The desolation and alienation is relentless throughout Milwaukee Americana singer Peggy James’ latest album Nothing in Between, streaming at Spotify. What’s most striking is how original it is: while there are elements of artsy late 70s pop, 80s goth, 60s and 70s country, James’ style is completely her own. Milwaukee rock has been vastly underrated over the years, and this album puts James in the vanguard of great artists from the Shivvers to the BoDeans. Her startlingly direct, plainspoken delivery and lyrics mingle with a meticulously orchestrated, blue velvet atmosphere that’s impossible to turn away from: Gary Tannin’s production is genius. It’s today’s installment for Halloween month.
Swirly organ along with Jim Eannelli’s splashes of jangly guitar fuel the record’s epic, opening Lynchian ballad, We Had to Meet. James’ down-to-earth, unadorned delivery is multitracked for maximum intensity in places here. New York noir Americana goddess Jessie Kilguss comes to mind.
The intensity rises higher over Eannelli’s clanging, catchy chromatic in X-Files, a sultry mashup of Vegas noir and 80s new wave: “ Board up your fences or get blown apart,” James warns.
An Hour With You is retro 70s orchestrated Nashville gothic: “Nobody’s girl, I finally met nobody’s boy,” James muses against a sad, sparkly piano-and-strings backdrop. She takes the ambience ten years forward into the 80s with the pulsing, gothic lushness of Lover. The next cut, the album’s title track would be a straightforward 70s country-pop ballad except for the piano, which falls to the haunting, minimalist gothic side.
Muscle Man may be a silly Blondie-style attempt at reggae, but you can still see the trouble coming a mile away. Then the band take a detour into Tex-Mex flavored C&W with Gotta Have a Love “There’s only one way down this road, as straight as hell,” James warns.
In One Ear and Out the Other is a funny country cautionary tale in an early Dolly Parton vein. “Somehow my presence alarms you… a ghost of a very close friend,” James Ghost laments stoically in Ghost, a classic Nashville ballad straight out of the Kitty Wells book.
Sound of Your Wheels is a classic Lynchian theme, a younger woman pining for the older guy whose private plane is her only source of excitement in a dead-end town. Fallen Snow has lushness and twinkle beyond its baseboard-heat cocoon, piano and guitar delivering carefree ripple despite James’ persistent unease. The album’s final cut is the reverbtoned, tremoloing Wish You Well, a desolate goodbye ballad and vehicle for James’ most brooding vocals here. Let’s hope we hear more from this hauntingly individualistic, unpretentious, deceptively deep purist American tunesmith.
Boston band Grain Thief distinguish themselves from the legions of fresh-faced East Coast kids packing mandolins and banjos, in that they use vintage Americana rather than emo or corporate American Idol pop as a springboard for their songs. And they tell some great stories, and have serious bluegrass chops. The five-piece group also have a new album, Stardust Lodge streaming at Spotify and a New York gig on Sept 15 at 8:30 PM at the third stage at the Rockwood. Cover is $10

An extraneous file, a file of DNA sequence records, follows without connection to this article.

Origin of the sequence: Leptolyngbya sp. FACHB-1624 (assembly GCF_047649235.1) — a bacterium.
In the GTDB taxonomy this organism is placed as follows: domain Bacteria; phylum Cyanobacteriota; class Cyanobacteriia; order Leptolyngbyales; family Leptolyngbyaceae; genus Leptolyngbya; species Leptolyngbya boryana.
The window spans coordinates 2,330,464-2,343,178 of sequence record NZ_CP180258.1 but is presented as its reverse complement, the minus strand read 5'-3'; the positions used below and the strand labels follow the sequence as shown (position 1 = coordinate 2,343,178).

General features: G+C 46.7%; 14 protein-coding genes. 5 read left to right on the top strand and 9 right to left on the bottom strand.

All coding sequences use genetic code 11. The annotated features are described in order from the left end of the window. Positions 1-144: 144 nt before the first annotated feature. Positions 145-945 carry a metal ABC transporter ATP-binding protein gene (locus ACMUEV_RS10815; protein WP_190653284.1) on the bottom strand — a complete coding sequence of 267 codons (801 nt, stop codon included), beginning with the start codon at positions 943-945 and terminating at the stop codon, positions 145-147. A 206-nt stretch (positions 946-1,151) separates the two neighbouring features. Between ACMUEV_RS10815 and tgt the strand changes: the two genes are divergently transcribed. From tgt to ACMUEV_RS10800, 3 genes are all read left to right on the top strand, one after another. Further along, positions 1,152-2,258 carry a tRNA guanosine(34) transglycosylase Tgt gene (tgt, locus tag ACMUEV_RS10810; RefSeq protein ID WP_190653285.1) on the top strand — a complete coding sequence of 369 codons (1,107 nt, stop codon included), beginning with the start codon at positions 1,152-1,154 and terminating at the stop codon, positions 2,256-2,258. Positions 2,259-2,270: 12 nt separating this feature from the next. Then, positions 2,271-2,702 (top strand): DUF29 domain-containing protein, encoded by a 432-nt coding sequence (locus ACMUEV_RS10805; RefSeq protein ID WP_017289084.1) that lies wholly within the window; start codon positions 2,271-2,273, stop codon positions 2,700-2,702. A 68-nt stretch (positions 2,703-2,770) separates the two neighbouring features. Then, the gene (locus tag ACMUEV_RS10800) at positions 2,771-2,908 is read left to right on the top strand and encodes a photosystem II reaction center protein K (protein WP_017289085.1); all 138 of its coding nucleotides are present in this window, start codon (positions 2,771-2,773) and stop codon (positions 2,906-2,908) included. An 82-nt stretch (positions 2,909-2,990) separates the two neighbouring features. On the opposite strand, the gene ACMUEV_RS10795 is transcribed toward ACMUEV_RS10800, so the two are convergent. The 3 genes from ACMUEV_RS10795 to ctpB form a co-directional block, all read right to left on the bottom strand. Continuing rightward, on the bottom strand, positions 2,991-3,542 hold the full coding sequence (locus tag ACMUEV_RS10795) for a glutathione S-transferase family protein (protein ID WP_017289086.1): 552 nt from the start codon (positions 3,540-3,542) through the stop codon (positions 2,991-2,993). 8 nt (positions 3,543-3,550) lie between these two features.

The swaying opening track, Colorado Freeze strongly evokes the Grateful Dead doing their acoustic act in the early 80s around the time of the Reckoning album. The merry band in the song lyrics are riding in an old car: it’s got both a cd player and a radio in case the the other doesn’t work!
The lively, swinging Lonesome Highway finds the narrator in front of a girl behind the bar who stares right through him – the conversation that ensues will resonate with anybody who’s spent time in front of a glass that’s half empty.
I Got a Flower is closer to Wilco than bluegrass, although the interweave between the guitars of Patrick Mulroy and Tom Farrell, with Zach Meyer’s mandolin and Alex Barstow’s fiddle rising over Michael Harmon’s snappy bass, is especially tasty. As is the “hell, I’d rather drink alone” message.
The Jigsaw Outlaw is a killer instrumental that brings to mind the old folk tune Jack-a-Roe, the whole band getting into the act with some deep blues and steely picking. Irish Rose is mutedly gorgeous, a bittersweetly picturesque anthem akin to the missing link between Matthew Grimm and early Richard Buckner. “Dragged me from the world inside my phone…I drank in a supernatural bliss,” the group harmonize.
Plough Man is a rousing singalong shout-out to the guys who pull in extra bucks with their trucks in the wee hours when the snow’s coming down hard: “The truck is freezing when the heater ain’t working, just pack a jacket…when I dream I see the white and green, I suck it up with my diesel machine!”
The syncopated, animated compulsive gambler’s lament Stateline Hills is a western gothic, steel guitar-fueled take on the grim milieu of Springsteen’s Darkness on the Edge of Town. Then the band pick up the pace with the Dylanesque hillbilly boogie Cookin’ and follow that with the album’s funniest track, The Bottom Shelf. In a 99 percenter’s world, desperate times call for desperate measures!
Barstow’s fiddle propels the album’s hardest-rocking track, Jealous Girl, along with the steel guitar. The band wind it up with the most epic number here, Let It Roll, nimble fingerpicking contrasting with big rock swells.